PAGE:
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With So Many Films Moved to 2021, There’s Little to See in Theaters in 2020

It’s no secret that the ongoing COVID-19 crisis has caused massive shake-ups in nearly every sector of the entertainment industry. From mass release date migrations to VOD premieres, the current situation around the world has caused incredibly swift shifts in the moviegoing landscape. The first major news came when the new James Bond film No Time To Die was delayed by over six months to November 25th. This was not the last piece of bad news that would land on the laps of audiences worldwide.

With a now nearly-nonexistent summer movie season, what else is there to look forward to seeing in 2020? Every day it seems like there’s less and less to be excited about cinematically in the current calendar year, and that might be true for much longer than the general public is anticipating. Should this crisis be drawn out to the worst case scenario, there could very well be literally nothing left to look forward to in 2020 when it comes to new theatrical releases. Still, studios are optimistic, as some late summer release date holdouts indicate a willingness (and probably an eagerness) to reopen in the coming months.

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So what’s next? There are hopes that this ongoing crisis will have abated enough by July to allow for films like Tenet and Mulan to release on the 17th and 24th respectively, although it should be obvious by this point that all of these dates may as well be tentative. Some stars think there will be specific event films that moviegoers will once again flock to when the time is right. While that may be true, it is not unreasonable to surmise that the ongoing crisis may go on long enough to delay the last summer holdouts into the Fall of 2020 and beyond.

Fall might be the first “normal” season as far as release schedules go. Black Widow’s date was moved by Disney to November 6th, and Denis Villeneuve’s highly-anticipated adaptation of Dune is currently still slated to release December 18th. Other films have been delayed further, with F9 and Minions: The Rise of Gru delayed by over a year. It’s likely that audience attendance in theaters will be incredibly low following the mass reopening of chains like AMC, Regal and Cinemark, so studios could be looking to give audiences as much time as possible to once again become comfortable with mass gatherings. Theater owners themselves are understandable cautious, as many will still refuse to reopen in states that are beginning to lift restrictions.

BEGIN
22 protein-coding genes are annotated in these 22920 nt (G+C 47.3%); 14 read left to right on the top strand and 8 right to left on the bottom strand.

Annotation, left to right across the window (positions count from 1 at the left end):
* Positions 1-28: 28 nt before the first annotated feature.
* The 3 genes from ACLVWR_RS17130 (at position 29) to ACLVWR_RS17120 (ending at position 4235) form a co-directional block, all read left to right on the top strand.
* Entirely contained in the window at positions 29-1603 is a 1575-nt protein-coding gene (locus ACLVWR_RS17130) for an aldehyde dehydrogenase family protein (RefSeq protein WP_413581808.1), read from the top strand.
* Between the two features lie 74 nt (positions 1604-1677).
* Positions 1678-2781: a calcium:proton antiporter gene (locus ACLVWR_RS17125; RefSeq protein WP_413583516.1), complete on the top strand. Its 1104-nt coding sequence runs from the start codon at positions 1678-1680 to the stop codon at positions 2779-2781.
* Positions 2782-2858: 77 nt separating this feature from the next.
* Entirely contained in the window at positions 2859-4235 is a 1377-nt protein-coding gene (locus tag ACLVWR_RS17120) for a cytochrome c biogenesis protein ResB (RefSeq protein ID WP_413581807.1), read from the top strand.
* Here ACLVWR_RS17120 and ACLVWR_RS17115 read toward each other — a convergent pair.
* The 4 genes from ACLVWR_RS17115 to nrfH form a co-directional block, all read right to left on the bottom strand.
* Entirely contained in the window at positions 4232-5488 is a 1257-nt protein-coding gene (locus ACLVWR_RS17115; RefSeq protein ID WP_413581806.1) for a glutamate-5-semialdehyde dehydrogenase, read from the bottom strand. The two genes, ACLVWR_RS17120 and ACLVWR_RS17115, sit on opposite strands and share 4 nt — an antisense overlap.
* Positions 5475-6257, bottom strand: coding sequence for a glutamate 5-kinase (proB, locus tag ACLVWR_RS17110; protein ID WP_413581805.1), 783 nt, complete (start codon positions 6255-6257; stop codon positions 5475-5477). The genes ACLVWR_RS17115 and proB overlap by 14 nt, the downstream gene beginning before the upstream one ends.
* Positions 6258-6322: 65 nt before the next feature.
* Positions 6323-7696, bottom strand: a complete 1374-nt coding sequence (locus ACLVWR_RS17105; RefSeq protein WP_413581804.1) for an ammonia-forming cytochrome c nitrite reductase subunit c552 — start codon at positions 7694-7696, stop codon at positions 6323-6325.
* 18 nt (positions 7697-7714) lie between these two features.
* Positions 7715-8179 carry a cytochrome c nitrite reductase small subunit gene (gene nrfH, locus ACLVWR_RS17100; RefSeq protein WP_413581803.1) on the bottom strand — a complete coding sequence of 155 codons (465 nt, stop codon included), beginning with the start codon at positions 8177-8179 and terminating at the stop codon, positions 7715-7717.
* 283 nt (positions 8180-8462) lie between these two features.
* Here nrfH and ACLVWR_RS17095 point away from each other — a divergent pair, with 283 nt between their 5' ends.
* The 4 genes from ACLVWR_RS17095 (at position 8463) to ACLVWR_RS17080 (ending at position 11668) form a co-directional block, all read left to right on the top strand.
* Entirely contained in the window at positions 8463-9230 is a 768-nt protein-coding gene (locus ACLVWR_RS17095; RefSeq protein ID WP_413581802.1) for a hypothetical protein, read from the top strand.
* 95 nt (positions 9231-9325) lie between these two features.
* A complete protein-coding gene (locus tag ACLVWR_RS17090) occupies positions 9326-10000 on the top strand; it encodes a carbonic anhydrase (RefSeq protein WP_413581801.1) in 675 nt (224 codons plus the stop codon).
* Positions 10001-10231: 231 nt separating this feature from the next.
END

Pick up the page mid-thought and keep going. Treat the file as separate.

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It is also important to note that, while the crisis may abate in the coming months, it is not altogether implausible that we will see similar levels of social distancing implemented once again in the fall if a vaccine is not rapidly developed. The crisis the world is currently experiencing is affecting release dates in 2021 as well, as many films which were slated to go into (or already in) production this year have been delayed as well. COVID-19 has greatly exacerbated the problems that theater chains are experiencing, including anemic attendance outside of blockbusters. The crisis hit just when blockbuster season was about to start has impacted every theater chain’s pocketbook, and it may already be too late to save some of them.

That is not to say there’s no hope. The movie theater experience has already endured this long in the age of streaming, and is an experience which consumers will still be willing to leave their homes for once it becomes safe to do so. Even if there are not many new films to play upon reopening, renewed releases of past favorites could prove to be fruitful. Perhaps rereleasing blockbusters from years past Avengers: Infinity War and Endgame could be a way to reacquaint audiences with the joys of moviegoing. For those who were frequent visitors of the theater before this crisis, you may be feeling a lot of deja vu very soon.

KEEP READING: AMC Theaters Will Not Reopen Until Studio Releases Begin Again

With the ongoing COVID-19 crisis causing nearly every new release for the summer to shift into 2021, what is left to see in theaters for the rest of 2

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